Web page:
Leadership Lessons Ripped from the Headlines
Through his work as an executive coach, leadership strategist, speaker and author, Scott Eblin has become known as a thought leader in identifying the behaviors that executives need to pick up and let go as they transition into new and larger roles. President of the leadership development and strategy firm The Eblin Group Inc., Scott is a former Fortune 500 executive, with a coaching client list that runs the gamut from Astra Zeneca to the U.S. Navy. He is the author of The Next Level: What Insiders Know About Executive Success which Business Book Review calls a “fascinating read” that “is full of potentially career-saving advice.”
Galarraga and the rest of the Tigers were getting ready to celebrate when he looked over to see Joyce signaling safe. That’s when a series of moments of truth began that have led to such a captivating story. In a time when oil company executives spend their time in front of Congress blaming each other for an environmental disaster and there are countless other examples of nominal leaders not taking accountability for their actions, we get a really simple and clear example of how we’d like our leaders to act and how we hope we’d respond in similar circumstances.
Here are three simple lessons from the blown call and its aftermath:
How many times have you been in a conversation with a group of colleagues that goes something like this?
Wow, they totally don’t get it. They are so far removed from reality that they really just don’t know what’s going on. They should be doing something to change the situation but they don’t even know where to start. You know, what else? For the most part, they’re all like that.
Admit it. You’ve been in those conversations. Here’s how it usually plays out. A bunch of corporate directors are sitting around talking about the corporate vice presidents and how they don’t get it. Or a bunch of GS-15’s are hanging out talking about the SES leaders in their agency and how they don’t get it. I know those conversations go on because when I speak to leaders at any level, I usually ask them if they’ve been in conversations like that. As soon as I ask the question, there are a lot of embarrassed, sheepish expressions spreading throughout the room. Almost everybody’s done it. I used to do it myself on a semi-regular basis when I was a corporate executive.
Of course, a core skill for any coach is listening. We worked on that skill by grouping up in threes with one person talking about something that mattered to them, another person listening and asking questions and the third person observing the listener. After three or four minutes of conversation between the first two people, the observer offered a minute or two of feedback to the listener. The feedback consisted of two or three things the observer appreciated about how the listener listened and one suggestion for how to be an even more effective listener. We did three rounds of this so everyone could be in each of the three roles.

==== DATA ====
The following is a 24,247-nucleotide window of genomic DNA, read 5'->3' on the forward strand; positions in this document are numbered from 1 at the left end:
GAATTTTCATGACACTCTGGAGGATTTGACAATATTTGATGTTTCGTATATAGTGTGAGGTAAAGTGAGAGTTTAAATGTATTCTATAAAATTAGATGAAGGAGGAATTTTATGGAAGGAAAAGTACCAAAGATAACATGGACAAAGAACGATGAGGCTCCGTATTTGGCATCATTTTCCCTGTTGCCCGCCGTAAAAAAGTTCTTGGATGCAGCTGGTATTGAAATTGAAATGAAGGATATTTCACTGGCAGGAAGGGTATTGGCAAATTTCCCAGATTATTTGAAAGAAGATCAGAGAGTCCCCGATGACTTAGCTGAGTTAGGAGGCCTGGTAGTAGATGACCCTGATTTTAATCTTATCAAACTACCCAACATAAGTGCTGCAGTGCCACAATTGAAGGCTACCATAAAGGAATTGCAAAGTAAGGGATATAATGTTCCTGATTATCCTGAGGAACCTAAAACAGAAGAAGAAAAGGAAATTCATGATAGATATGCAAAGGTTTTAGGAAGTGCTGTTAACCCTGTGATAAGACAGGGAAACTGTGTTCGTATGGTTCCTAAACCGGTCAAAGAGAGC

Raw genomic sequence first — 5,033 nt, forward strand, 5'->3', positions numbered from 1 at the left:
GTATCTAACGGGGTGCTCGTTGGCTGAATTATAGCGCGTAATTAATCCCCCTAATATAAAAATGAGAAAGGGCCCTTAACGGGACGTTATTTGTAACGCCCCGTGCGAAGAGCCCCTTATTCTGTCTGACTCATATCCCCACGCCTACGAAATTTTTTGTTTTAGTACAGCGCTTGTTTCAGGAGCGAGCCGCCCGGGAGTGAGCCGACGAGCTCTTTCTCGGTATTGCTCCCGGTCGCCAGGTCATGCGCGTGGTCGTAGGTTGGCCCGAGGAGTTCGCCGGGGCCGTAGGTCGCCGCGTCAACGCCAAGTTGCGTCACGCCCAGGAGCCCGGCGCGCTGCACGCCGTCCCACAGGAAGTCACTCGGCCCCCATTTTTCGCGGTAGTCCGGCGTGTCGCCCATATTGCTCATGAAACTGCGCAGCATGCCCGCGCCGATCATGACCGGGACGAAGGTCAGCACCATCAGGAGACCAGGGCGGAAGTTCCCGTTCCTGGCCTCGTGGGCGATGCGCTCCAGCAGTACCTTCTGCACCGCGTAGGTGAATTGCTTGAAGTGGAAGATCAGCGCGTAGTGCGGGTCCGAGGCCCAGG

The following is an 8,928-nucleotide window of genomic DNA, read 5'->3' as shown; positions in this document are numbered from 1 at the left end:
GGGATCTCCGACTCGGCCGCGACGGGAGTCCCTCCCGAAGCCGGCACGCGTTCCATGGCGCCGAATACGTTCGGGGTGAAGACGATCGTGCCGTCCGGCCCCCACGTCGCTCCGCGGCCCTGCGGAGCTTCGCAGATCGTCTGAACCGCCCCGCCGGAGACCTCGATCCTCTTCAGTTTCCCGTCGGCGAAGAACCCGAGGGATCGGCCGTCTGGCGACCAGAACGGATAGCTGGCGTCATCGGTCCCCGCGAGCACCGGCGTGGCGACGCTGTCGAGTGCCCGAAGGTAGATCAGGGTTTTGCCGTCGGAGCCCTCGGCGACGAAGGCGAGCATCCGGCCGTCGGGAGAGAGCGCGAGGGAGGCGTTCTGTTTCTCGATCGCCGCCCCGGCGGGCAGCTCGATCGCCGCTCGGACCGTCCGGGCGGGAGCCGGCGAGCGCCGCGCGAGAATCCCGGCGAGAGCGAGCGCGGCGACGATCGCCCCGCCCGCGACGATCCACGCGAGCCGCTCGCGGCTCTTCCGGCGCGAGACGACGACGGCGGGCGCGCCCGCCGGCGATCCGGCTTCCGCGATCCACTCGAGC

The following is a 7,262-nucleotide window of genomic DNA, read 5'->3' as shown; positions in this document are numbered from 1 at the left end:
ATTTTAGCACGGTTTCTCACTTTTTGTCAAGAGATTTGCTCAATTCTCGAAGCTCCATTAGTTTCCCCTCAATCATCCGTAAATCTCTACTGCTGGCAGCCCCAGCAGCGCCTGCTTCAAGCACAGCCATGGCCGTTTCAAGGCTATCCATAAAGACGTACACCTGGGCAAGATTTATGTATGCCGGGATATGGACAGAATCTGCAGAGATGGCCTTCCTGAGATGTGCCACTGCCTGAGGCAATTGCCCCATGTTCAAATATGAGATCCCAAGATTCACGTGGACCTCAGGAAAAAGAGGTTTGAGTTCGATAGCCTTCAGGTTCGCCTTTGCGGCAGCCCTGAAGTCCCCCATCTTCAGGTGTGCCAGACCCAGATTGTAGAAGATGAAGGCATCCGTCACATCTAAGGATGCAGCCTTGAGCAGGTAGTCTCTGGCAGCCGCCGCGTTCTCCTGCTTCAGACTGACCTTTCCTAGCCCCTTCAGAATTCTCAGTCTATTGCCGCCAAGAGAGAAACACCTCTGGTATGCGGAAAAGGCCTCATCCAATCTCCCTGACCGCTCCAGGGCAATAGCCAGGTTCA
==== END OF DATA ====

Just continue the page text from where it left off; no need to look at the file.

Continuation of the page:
As the second round ended, I asked the group to bring their attention back to me for a second so I could ask them if they were feeling what I was noticing watching them. What I was noticing was the love in the room. Here's what I mean by that and what it might mean to you.
In some ways (and obviously not in others), the DNI role is like a lot of other leadership roles in a matrixed organizational structure. More and more these days, leaders find themselves in jobs with a lot of responsibility but not a lot of direct authority. With a mixture of dotted lines, solid lines and no lines at all in the org chart, leaders in a matrixed environment have the unenviable task of herding the cats.
What can you do to survive one of these jobs? It seems pretty clear that you can’t act as if you have a lot of authority to command things get done when, practically speaking, there are all kinds of ways for others to avoid or ignore doing what you want them to do. Especially in the first year or so, surviving in a matrixed leadership role depends a lot on effective change management. With that idea in mind, here are five strategies to increase the chance of survival in one of these roles:
In this week’s installment of the VBC, I’m featuring what I think is an indispensable part of a leadership coach’s (and most leaders for that matter) tool kit. It’s a book called FYI - For Your Improvement by Mike Lombardo and Bob Eichinger.
You can read the entire oath at mbaoath.org. For now, here are some selected excerpts:
About this time last year, I wrote a post called “Feedback Do’s and Don’ts from American Idol.” In the belief that everything you need to learn about leadership you can learn from American Idol, I thought I’d do another Idol post this year. (Before you fire off an angry comment, that was irony at work.) All kidding aside, if you put a leadership lens on, there are occasionally some interesting things to see in the show. Over the past couple of weeks, my takeaway has been about the importance of showing up with the right amount of confidence. It can make or break your effectiveness as a performer and a leader. Of course, a lot of the time there’s not a lot of difference between performance and leadership.